Monday, 12 September 2011


Sometimes you have to pay your respects to someone great.  Sometimes you have to pay homage to someone who has influenced and inspired you.  I had one of those days while I was in London.

Charles Holden was an architect.  And, by the way, he was also a genius.  Holden was a man who embraced modernity and simplicity and applied it beautifully to the most everyday buildings.  He changed our perceptions of buildings and what they mean to us.

Holden was born in 1875 in Bolton, and took up draughting in his spare time.  He was an enthusiastic and innovative designer from an early age, and he was soon creating houses and hospitals.  His design for Bristol Central Library, an innovative conglomeration of a building that paid homage to the city's cathedral without being overawed. won him plaudits immediately, and is now Grade I listed.  

After the First World War, Holden worked on many of the designs for Imperial War Graves across Europe and the UK, and the simple clean lines of the cemeteries informed his later architectural work.  He worked with them for a number of years, until Frank Pick called and asked him to work on designs for new Underground stations.

If you've never heard of Frank Pick, you have him to thank for much of the look of today's London Underground.  Pick was General Manager at the time, and he was the man created what was probably the world's first corporate identity.  Pick enforced a standard across the whole network: he was the man who commissioned Johnstone's Underground font, he was the man who came up with the "bullseye" logo for LU's services, and he was the man who approved the use of Harry Beck's diagram.  His eye for detail and fondness for simplicity - design that worked - are principles that the Underground still thrives on.

Pick commissioned Holden to design the new stations for the Northern Line extension to Morden.  Holden came up with a simple design which was varied slightly at each location: a double height ticket hall, faced in Portland stone, with plenty of natural light and the Underground logo throughout.  The designs still exist, practically untouched, today.  Holden also designed the magnificent headquarters for the London Underground at 55 Broadway, above St James's Park station, one of the best office buildings in London and the tallest until the Senate House in Russell Square (another Holden design) was constructed.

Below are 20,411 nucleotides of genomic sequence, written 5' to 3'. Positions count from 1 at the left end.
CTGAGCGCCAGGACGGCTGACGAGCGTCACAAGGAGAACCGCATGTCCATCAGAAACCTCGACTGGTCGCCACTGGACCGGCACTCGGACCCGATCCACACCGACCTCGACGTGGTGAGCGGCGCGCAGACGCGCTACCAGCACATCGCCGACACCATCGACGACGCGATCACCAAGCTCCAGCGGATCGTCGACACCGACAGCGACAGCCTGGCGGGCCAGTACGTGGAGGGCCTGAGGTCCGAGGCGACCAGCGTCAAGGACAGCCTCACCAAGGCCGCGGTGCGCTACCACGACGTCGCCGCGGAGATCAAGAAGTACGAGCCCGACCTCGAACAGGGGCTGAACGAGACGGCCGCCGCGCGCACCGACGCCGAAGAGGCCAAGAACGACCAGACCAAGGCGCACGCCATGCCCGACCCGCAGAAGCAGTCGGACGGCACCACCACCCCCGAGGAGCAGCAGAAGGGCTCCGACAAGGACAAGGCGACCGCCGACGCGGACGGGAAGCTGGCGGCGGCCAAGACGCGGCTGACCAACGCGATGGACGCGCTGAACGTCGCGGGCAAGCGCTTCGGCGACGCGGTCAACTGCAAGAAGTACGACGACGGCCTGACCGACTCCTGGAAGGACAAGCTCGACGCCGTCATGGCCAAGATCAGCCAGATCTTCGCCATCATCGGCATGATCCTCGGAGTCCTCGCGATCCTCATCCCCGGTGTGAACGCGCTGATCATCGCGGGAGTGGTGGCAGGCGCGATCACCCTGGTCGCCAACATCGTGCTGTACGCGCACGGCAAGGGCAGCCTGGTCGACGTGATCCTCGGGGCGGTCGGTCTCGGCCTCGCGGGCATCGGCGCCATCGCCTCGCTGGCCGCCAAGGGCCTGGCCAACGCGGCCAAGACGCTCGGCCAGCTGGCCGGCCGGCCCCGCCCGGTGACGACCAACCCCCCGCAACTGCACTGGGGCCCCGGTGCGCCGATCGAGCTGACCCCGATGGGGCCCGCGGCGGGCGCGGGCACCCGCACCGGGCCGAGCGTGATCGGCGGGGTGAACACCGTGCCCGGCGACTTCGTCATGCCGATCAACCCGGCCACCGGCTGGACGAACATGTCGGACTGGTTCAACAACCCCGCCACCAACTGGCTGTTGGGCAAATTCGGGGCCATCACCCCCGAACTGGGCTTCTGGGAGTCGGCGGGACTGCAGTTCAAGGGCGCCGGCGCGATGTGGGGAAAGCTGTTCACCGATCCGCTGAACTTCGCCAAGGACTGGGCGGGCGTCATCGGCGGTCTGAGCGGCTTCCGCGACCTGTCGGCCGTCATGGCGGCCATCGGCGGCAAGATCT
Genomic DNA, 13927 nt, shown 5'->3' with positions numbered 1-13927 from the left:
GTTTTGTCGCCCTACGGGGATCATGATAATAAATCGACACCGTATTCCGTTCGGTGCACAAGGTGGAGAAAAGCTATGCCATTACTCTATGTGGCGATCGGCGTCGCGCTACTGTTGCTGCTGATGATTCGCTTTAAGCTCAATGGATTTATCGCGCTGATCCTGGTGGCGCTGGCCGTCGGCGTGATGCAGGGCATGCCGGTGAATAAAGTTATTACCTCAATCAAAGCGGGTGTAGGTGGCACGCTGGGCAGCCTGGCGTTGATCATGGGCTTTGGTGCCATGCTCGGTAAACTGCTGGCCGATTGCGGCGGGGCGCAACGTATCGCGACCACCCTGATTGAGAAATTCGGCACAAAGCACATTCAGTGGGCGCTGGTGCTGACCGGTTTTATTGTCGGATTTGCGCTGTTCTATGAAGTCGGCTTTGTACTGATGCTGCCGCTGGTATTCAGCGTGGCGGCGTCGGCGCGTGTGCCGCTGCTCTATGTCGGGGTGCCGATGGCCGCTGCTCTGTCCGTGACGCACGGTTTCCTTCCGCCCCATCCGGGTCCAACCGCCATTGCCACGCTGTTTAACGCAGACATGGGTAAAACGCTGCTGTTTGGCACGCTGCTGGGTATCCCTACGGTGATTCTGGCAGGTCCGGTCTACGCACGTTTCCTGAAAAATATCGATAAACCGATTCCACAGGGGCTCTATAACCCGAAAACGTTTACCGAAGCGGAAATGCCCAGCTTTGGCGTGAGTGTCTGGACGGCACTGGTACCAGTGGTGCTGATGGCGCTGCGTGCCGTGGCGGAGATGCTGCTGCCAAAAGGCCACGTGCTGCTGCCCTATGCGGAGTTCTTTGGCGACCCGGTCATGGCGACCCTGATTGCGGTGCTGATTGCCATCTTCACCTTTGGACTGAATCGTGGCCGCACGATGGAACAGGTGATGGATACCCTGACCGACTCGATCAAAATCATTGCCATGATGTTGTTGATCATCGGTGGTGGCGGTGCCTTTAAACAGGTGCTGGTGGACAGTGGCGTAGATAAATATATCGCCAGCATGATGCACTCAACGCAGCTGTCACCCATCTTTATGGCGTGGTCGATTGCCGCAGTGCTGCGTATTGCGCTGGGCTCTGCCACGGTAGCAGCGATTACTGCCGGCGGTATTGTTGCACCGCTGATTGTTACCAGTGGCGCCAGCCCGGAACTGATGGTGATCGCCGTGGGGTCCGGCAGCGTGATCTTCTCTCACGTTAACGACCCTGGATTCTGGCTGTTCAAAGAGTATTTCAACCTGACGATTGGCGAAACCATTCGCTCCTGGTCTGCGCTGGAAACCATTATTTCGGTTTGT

I was heading out in the opposite direction from Morden and St James's Park, into North London.  Holden and Pick had toured Europe in 1930 to see the new developments in modernist architecture across the continent, and they came back enthusiastic to bring this new style to the capital.  The extension of the Piccadilly Line to the north and west of the city gave them the perfect opportunity.  In 1932 Holden's first new building in this style, at Sudbury Town, was opened: a vast brick box containing all the passenger facilities.

This was just a practice run for Holden's perfect station: Arnos Grove.  I stepped out of the modern Tube train into a magnificent piece of 1930s design.  You walk up from the platforms and into a brick drum rising high above you.  Great glass windows allow the sunlight to pour in, even on a grey day like when I visited; then, when it's dark, they allow the light inside to glow, a lantern to beckon passengers in.

The passimeter in the centre - now unnecessary, thanks to the UTS gates - acts as a fulcrum to the building, a centrepiece to draw your eye.  You know exactly where to go to get to the trains instinctively, without needing signs.  Around the edge are the services you need - ticket windows, telephone kiosks.  It's magnificent.

I stopped gawping in awe long enough to go outside onto Bowes Road, just another north London high street which the Underground station has fallen into.  From the outside, it's even better.